[ARTICLE written for Outpost Gallifrey - Summer 2006]
With Mark “The Unquiet Dead” Gatiss at the helm, we are whisked off into England’s past to see the Queen’s Coronation, Squiffy haircuts, archaic BBC footage and most importantly, the year 1953.
“The Idiot’s Lantern” is a stand-alone episode that takes Doctor Who away from the action epic of the Cyber Saga and back to its more New Series orientated character drama. Period drama is what the BBC has always excelled at and The Idiot’s Lantern is a lavish slice of fifties Britain. While I’ve never had the chance to dip my twinkly toes into the 1950’s, I’m assured by several elder sources this was a pretty authentic take on the time and captured the atmosphere of the Queen’s Coronation.
The tale is a fairly simple: The Doctor and Rose unintentionally land in London, 1953 just before the Queen’s Coronation. In usual style, they find themselves slap bang in the middle of a rum mystery involving missing faces, cutting edge TV sets and a new callous villain called “The Wire”.
To a certain degree, the fantasy element of The Idiot’s Lantern plays a relatively minor role for the majority of the story allowing Gatiss to immerse the viewer into the characters and social dynamics of the period. The whole episode is focused around the Queen’s Coronation and that not only plays an important story role, it also successfully roots the audience in the 1950s via a major event.
In the forefront of the story is Mr. Magpie, a debt riddled television salesman under the control of villainous The Wire. Magpie is a beautifully tragic character lucklessly doomed from the show’s teaser. We also have the Connelly family - an atypical 50s household with a dominating husband, a submissive mother and son who is gradually rebelling against his father’s authority. As much as they are an example of the post war family unit, the challenge between the father and son convey the transition between the rigidity of the 1950s to the liberalism of the following decade. Eddie the father is a portrayal as to how historically rigid many family sets were in post war England, trapped in their need to retain a sense of order after a decade filled with uncertainty. The irony as to how so many who fought against the unrelenting power of German forces would assert a similar dictatorship in their own home – particularly against the shift in a younger more liberal generation - is not lost in this story. As with Tommy Connelly, the youth of the 1950s began experiencing a life beyond the constraints of fear, death and rationing as times became wealthier and more stable. As the stability grew, the young began to balk at the controlling older generation and we see Tommy do with his father. These historical movements are neatly encapsulated in this episode - quite a feat for a little teatime sci-fi drama.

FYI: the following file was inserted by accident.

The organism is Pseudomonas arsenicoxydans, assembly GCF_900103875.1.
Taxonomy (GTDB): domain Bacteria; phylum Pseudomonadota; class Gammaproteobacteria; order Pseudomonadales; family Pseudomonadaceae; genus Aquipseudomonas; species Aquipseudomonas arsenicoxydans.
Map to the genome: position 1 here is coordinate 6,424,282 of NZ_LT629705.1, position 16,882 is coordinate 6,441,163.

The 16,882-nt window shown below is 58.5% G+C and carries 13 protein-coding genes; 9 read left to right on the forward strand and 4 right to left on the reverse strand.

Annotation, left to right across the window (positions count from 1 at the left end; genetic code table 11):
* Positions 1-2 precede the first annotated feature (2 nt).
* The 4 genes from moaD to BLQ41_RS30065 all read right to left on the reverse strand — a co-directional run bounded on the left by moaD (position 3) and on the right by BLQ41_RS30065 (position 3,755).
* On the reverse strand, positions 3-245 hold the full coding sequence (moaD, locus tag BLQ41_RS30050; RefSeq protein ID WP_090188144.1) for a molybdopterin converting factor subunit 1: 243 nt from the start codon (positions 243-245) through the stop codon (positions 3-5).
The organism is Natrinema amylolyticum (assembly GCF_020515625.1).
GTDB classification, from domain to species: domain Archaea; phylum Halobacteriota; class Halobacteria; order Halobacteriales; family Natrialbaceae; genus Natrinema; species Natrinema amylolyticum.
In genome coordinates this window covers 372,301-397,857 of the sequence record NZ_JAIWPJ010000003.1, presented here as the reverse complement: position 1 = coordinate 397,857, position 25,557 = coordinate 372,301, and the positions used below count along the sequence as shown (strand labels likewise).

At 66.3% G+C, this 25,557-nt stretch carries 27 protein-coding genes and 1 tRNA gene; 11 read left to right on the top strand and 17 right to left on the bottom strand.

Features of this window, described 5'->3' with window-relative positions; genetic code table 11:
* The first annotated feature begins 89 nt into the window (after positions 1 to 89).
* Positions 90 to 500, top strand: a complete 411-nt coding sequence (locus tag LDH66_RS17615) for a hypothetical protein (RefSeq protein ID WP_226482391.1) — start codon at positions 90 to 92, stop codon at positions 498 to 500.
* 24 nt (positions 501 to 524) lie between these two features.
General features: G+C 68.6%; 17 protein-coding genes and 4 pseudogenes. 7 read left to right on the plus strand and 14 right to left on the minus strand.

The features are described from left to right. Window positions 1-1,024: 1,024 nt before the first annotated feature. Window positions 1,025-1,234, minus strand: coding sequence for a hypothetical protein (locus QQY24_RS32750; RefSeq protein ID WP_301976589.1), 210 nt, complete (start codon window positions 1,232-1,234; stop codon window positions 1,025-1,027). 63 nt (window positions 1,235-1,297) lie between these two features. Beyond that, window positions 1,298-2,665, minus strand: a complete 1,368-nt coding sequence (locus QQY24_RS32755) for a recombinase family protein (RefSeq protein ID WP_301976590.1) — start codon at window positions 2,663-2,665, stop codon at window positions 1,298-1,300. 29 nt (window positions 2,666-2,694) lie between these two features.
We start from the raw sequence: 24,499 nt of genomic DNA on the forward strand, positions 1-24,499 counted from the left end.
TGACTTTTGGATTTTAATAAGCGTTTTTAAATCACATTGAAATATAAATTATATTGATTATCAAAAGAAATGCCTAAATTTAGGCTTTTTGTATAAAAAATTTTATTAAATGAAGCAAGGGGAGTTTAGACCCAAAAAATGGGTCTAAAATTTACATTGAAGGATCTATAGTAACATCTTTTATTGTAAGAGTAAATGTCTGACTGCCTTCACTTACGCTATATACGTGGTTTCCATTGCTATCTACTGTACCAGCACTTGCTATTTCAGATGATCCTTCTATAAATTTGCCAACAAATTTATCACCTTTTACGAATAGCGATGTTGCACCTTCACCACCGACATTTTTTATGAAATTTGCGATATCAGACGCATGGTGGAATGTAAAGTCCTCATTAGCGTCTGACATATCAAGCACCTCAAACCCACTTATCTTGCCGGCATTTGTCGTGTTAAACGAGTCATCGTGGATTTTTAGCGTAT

This intense and rich focus on the 1950s characters works in more ways than one. Not only does it bring the period to life, it actually supports the story’s weaker arc -the fairly uninteresting alien threat.
The interstellar invasion of the week - The Wire - is consuming the faces of the local populace by absorbing their energy. The Wire’s intention is to escape its non-corporeal form via the communities TV sets. It is all very quirky science fiction, replete with that unique Who flavour. The Wire’s visual identity of a televised 50’s BBC announcer (played by Maureen Lipman) fulfils that Doctor Who requirement of being both eccentric and British all at once.
Unfortunately, people being left as faceless zombies was a key threat of “The Empty Child” last season and this concept doesn’t really evolve beyond Moffat’s gas masked creations. The Wire’s demands of being “Hungry!” is overused and Lipman’s abrasive cries become rapidly irritating. Furthermore, when Rose has her own face absorbed, the story automatically loses the threat value because we know the process will be resolved in order to save the heroine.
That said, Rose’s dilemma does benefit the story as much as it dissipates the danger. The Doctor’s reaction to the faceless remnant of Rose does add some extra energy to the story; by making the attack personal, it brings the Doctor even further into the mix. Tennant plays his more edgy Doctor persona perfectly.
Personally, I had a second benefit to this plot turn - we loose Rose for half the story. From being pleasantly surprised with Rose’s character in Series One, I’ve grown to find her presence detrimental to my viewing pleasure. For this story she is – as always – perfectly performed by Billie Piper and realistically written by Mark Gatiss. In The Idiot’s Lantern, dear Miss Piper is really pushing her all into the role, clearly looking for ways to give the audience a fresh take on Rose Tyler. Piper pulls off all her lines with ease and Rose never feels contrived, nevertheless Miss Tyler is simply frustrating to watch. Throughout Series One, many viewers have struggled to see what the Doctor saw in Rose; just what for him put this companion beyond all his others. We are now half way through Series Two and it feels as if we’re still no closer to understanding what makes her so special. Yes, she does occasionally see things which one wouldn’t expect a 19 year old to notice, for instance, the mass of aerials on the houses they pass in this story was unusual for 1953 – it is indeed Rose who spots this. However, she seems to retain far more negative attributes compared to the Doctor’s past associates and certainly far from the perfection he seems to see. She is demanding, cocky, selfish and when it suits, quite manipulative. These characteristics are indeed a perfect portrayal of a teenager, but unlike Mickey or the Doctor, Rose doesn’t feel like she’s evolving through the Doctor’s travel. Maybe this is realistic - she is a fairly arrogant and confident character, and such are the types who rarely change, but as we watch the Doctor’s presence affect so many (and in this episode we see how several characters break their shackles in his company) we see no advancement with Rose and this is frustrating. There is no progression from irritating selfish love struck teen, to anything further.